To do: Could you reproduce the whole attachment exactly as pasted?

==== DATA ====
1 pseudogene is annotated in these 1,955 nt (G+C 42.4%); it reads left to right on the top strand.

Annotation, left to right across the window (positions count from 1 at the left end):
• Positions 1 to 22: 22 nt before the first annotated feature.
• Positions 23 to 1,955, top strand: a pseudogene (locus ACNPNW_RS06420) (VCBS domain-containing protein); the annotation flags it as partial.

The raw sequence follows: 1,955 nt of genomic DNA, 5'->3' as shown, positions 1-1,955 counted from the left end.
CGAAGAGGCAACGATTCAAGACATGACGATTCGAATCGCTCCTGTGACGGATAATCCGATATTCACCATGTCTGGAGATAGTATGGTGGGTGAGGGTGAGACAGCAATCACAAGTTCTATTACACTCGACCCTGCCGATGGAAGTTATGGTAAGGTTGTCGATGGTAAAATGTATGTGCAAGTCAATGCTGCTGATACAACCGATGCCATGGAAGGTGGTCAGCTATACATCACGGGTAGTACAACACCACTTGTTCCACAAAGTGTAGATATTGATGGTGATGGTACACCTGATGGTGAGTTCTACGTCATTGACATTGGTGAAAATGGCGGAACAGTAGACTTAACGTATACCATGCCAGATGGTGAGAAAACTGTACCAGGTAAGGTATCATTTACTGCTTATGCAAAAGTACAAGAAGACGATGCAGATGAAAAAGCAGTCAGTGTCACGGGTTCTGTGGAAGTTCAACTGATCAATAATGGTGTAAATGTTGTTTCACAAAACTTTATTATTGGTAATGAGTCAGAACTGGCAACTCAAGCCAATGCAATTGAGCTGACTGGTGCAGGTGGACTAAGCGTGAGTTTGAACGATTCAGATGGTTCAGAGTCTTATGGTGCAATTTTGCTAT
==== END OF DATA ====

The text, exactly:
1 pseudogene is annotated in these 1,955 nt (G+C 42.4%); it reads left to right on the top strand.

Annotation, left to right across the window (positions count from 1 at the left end):
• Positions 1 to 22: 22 nt before the first annotated feature.
• Positions 23 to 1,955, top strand: a pseudogene (locus ACNPNW_RS06420) (VCBS domain-containing protein); the annotation flags it as partial.

The raw sequence follows: 1,955 nt of genomic DNA, 5'->3' as shown, positions 1-1,955 counted from the left end.
CGAAGAGGCAACGATTCAAGACATGACGATTCGAATCGCTCCTGTGACGGATAATCCGATATTCACCATGTCTGGAGATAGTATGGTGGGTGAGGGTGAGACAGCAATCACAAGTTCTATTACACTCGACCCTGCCGATGGAAGTTATGGTAAGGTTGTCGATGGTAAAATGTATGTGCAAGTCAATGCTGCTGATACAACCGATGCCATGGAAGGTGGTCAGCTATACATCACGGGTAGTACAACACCACTTGTTCCACAAAGTGTAGATATTGATGGTGATGGTACACCTGATGGTGAGTTCTACGTCATTGACATTGGTGAAAATGGCGGAACAGTAGACTTAACGTATACCATGCCAGATGGTGAGAAAACTGTACCAGGTAAGGTATCATTTACTGCTTATGCAAAAGTACAAGAAGACGATGCAGATGAAAAAGCAGTCAGTGTCACGGGTTCTGTGGAAGTTCAACTGATCAATAATGGTGTAAATGTTGTTTCACAAAACTTTATTATTGGTAATGAGTCAGAACTGGCAACTCAAGCCAATGCAATTGAGCTGACTGGTGCAGGTGGACTAAGCGTGAGTTTGAACGATTCAGATGGTTCAGAGTCTTATGGTGCAATTTTGCTAT